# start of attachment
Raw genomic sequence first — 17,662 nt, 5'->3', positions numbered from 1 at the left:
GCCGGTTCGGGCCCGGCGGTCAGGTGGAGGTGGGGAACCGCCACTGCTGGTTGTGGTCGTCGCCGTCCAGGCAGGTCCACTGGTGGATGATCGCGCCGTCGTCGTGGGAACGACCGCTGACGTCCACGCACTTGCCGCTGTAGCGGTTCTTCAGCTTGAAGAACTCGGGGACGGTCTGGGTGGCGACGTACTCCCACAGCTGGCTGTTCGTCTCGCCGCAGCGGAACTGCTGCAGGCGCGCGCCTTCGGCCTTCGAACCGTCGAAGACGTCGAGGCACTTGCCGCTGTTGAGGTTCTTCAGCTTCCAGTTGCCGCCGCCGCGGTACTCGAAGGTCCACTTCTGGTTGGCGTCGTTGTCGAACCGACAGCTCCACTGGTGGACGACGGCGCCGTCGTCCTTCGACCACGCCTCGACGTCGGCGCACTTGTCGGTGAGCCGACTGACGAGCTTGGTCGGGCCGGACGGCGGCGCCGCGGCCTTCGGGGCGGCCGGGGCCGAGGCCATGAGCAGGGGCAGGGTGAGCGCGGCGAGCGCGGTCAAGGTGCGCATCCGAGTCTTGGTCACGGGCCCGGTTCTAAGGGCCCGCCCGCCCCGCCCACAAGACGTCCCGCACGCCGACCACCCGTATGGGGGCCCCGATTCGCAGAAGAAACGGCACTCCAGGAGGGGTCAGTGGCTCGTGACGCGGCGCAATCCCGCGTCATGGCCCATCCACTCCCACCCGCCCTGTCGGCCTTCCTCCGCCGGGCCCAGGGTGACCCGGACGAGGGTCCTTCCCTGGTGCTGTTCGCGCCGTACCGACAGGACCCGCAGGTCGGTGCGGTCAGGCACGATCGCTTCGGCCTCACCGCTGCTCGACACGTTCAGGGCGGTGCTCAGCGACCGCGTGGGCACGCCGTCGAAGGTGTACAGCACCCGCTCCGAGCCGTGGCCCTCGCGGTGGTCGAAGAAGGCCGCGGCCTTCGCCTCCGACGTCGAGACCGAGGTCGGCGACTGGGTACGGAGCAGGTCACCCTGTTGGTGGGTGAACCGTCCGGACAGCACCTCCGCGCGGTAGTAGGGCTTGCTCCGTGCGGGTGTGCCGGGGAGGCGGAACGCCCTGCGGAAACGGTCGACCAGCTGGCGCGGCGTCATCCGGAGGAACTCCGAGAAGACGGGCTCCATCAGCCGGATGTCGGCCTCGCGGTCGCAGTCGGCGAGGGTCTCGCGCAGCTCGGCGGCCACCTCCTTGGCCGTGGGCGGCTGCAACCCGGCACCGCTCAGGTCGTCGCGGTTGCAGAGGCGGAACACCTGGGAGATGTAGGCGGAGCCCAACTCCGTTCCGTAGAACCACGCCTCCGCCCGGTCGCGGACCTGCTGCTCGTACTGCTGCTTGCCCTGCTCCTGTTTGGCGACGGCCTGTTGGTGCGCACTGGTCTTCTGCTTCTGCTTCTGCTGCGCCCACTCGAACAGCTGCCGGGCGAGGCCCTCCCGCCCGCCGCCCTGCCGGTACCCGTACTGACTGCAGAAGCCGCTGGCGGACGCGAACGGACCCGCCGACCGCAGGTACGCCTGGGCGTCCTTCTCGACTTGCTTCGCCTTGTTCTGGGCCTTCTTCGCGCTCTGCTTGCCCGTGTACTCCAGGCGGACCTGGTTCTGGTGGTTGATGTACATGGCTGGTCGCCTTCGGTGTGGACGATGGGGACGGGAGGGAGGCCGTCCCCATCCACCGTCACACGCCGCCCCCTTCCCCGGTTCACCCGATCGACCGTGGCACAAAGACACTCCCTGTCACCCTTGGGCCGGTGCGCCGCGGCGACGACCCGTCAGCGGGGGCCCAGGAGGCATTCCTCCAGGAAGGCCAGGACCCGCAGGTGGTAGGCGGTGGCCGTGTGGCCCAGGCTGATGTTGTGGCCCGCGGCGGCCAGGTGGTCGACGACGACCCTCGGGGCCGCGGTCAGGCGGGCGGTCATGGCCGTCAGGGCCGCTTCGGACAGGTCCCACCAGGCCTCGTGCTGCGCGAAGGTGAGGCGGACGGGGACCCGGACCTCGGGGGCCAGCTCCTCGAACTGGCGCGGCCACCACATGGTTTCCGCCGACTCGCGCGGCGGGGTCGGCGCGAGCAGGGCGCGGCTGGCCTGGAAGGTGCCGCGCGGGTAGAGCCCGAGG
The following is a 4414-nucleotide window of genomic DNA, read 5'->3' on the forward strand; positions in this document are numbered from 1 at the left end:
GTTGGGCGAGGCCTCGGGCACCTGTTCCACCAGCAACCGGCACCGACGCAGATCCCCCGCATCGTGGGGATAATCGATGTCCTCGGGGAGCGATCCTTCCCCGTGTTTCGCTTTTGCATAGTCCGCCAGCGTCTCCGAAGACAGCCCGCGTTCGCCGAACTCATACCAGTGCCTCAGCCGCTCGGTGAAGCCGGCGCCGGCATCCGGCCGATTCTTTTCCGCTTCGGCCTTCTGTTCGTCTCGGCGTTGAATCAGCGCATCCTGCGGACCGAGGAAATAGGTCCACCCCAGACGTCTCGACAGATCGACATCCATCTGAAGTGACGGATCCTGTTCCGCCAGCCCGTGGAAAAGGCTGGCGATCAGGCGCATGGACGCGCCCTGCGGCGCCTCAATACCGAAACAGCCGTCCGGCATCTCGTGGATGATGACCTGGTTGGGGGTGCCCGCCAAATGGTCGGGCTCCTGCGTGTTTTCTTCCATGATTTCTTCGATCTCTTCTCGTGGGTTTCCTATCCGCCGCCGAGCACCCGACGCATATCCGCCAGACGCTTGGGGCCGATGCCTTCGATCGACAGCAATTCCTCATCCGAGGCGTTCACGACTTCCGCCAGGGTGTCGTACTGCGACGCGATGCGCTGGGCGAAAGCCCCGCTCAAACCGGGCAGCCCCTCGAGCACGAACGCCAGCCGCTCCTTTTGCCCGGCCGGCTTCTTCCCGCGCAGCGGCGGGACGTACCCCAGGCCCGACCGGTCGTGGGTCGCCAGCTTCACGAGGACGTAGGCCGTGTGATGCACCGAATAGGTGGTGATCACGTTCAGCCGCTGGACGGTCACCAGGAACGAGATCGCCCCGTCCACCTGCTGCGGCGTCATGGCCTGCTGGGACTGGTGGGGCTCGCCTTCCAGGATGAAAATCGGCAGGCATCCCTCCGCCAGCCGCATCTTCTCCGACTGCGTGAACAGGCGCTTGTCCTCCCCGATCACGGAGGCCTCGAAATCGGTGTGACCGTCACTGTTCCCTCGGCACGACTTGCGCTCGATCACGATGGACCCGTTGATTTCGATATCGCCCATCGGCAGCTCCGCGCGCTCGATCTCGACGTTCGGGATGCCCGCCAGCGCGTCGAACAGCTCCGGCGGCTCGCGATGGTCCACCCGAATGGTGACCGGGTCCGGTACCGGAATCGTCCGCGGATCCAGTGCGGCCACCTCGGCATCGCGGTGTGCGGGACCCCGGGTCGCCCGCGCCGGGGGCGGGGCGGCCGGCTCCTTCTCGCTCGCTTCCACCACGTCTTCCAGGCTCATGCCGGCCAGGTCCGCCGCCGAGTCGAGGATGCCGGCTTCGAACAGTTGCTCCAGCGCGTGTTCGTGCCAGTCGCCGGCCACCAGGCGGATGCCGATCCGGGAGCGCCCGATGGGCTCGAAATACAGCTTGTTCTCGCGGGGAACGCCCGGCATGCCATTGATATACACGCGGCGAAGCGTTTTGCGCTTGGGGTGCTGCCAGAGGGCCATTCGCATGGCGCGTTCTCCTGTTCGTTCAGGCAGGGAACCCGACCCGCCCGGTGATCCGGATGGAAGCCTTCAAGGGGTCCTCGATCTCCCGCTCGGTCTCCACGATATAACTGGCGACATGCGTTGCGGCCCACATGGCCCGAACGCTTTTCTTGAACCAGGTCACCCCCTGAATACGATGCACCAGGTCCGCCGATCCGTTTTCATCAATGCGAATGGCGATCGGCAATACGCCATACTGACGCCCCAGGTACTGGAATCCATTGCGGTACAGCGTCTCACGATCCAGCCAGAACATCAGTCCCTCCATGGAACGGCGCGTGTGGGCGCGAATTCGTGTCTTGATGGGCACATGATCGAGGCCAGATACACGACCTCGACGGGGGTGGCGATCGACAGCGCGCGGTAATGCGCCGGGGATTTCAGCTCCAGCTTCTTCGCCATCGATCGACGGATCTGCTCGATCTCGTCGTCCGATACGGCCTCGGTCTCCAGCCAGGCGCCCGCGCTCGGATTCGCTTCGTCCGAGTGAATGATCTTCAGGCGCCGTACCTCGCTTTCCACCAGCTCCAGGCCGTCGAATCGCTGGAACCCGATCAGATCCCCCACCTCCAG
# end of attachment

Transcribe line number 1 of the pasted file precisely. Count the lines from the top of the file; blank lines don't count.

Raw genomic sequence first — 17,662 nt, 5'->3', positions numbered from 1 at the left: